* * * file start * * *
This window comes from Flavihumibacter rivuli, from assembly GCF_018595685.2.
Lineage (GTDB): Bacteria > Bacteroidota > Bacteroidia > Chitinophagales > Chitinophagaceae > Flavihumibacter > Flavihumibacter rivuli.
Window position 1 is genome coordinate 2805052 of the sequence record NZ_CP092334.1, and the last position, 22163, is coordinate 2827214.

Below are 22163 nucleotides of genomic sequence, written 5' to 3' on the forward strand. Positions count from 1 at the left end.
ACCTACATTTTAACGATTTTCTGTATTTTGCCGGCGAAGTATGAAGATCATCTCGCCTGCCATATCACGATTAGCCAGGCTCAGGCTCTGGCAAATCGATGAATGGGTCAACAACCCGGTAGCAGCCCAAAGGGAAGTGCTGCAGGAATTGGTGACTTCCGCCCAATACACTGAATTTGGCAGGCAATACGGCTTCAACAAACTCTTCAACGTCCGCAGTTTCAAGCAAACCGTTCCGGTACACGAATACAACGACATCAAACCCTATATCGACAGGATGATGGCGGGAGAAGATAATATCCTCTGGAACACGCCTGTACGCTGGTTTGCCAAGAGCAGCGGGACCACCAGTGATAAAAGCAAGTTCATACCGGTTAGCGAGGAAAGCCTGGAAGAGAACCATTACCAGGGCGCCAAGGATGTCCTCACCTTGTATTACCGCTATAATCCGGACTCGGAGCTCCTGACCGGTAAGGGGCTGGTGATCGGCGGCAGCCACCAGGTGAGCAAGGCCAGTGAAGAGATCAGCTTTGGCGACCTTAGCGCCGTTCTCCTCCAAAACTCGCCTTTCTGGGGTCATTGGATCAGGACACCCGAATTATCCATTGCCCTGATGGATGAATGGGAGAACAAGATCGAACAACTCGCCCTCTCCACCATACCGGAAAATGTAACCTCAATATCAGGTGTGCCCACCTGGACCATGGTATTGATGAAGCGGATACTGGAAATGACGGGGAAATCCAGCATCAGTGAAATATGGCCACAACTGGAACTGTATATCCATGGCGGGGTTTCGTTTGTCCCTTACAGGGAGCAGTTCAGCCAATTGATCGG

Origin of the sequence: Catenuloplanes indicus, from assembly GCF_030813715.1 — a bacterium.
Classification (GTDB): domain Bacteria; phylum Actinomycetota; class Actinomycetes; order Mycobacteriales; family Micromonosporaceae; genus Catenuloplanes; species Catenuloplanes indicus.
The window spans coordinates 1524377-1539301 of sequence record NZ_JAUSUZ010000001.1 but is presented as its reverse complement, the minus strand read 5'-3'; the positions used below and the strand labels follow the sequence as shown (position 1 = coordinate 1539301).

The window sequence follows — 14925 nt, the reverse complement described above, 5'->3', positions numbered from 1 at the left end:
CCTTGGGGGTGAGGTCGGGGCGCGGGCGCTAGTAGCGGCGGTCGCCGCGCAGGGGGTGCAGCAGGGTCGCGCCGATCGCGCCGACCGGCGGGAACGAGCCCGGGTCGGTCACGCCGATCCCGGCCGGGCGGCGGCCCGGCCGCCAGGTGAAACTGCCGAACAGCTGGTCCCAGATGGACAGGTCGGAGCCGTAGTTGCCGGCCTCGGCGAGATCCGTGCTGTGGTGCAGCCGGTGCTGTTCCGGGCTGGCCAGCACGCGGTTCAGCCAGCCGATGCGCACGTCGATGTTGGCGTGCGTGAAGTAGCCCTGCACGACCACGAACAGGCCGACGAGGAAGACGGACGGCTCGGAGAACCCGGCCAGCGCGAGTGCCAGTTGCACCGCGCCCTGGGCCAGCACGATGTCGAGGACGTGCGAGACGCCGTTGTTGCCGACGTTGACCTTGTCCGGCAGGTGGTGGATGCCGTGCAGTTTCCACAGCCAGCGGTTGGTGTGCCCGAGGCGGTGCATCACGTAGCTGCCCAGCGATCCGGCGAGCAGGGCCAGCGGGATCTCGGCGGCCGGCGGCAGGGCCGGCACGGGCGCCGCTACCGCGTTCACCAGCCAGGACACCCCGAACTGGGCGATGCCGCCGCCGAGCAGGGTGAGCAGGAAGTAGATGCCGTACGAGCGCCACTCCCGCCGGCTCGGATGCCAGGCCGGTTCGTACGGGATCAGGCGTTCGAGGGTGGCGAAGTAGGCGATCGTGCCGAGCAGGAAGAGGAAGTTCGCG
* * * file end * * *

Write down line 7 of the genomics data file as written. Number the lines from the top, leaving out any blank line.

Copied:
Classification (GTDB): domain Bacteria; phylum Actinomycetota; class Actinomycetes; order Mycobacteriales; family Micromonosporaceae; genus Catenuloplanes; species Catenuloplanes indicus.